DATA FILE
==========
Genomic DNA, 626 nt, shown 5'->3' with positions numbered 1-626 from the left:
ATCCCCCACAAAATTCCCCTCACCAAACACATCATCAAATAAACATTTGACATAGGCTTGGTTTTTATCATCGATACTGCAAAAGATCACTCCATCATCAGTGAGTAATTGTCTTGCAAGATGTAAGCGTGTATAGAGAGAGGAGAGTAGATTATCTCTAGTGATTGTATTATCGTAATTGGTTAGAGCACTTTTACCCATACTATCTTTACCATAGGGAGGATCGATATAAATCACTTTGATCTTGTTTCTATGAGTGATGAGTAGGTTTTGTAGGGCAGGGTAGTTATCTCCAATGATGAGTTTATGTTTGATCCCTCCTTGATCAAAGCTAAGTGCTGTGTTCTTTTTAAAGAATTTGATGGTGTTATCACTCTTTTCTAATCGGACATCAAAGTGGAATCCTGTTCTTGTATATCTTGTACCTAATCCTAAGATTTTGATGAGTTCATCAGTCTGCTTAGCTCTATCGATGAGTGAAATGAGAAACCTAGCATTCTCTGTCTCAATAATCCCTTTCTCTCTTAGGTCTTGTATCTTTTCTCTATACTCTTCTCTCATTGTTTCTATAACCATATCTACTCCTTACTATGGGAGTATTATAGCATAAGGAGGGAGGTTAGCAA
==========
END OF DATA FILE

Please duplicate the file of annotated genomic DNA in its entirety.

Genomic DNA, 626 nt, shown 5'->3' with positions numbered 1-626 from the left:
ATCCCCCACAAAATTCCCCTCACCAAACACATCATCAAATAAACATTTGACATAGGCTTGGTTTTTATCATCGATACTGCAAAAGATCACTCCATCATCAGTGAGTAATTGTCTTGCAAGATGTAAGCGTGTATAGAGAGAGGAGAGTAGATTATCTCTAGTGATTGTATTATCGTAATTGGTTAGAGCACTTTTACCCATACTATCTTTACCATAGGGAGGATCGATATAAATCACTTTGATCTTGTTTCTATGAGTGATGAGTAGGTTTTGTAGGGCAGGGTAGTTATCTCCAATGATGAGTTTATGTTTGATCCCTCCTTGATCAAAGCTAAGTGCTGTGTTCTTTTTAAAGAATTTGATGGTGTTATCACTCTTTTCTAATCGGACATCAAAGTGGAATCCTGTTCTTGTATATCTTGTACCTAATCCTAAGATTTTGATGAGTTCATCAGTCTGCTTAGCTCTATCGATGAGTGAAATGAGAAACCTAGCATTCTCTGTCTCAATAATCCCTTTCTCTCTTAGGTCTTGTATCTTTTCTCTATACTCTTCTCTCATTGTTTCTATAACCATATCTACTCCTTACTATGGGAGTATTATAGCATAAGGAGGGAGGTTAGCAA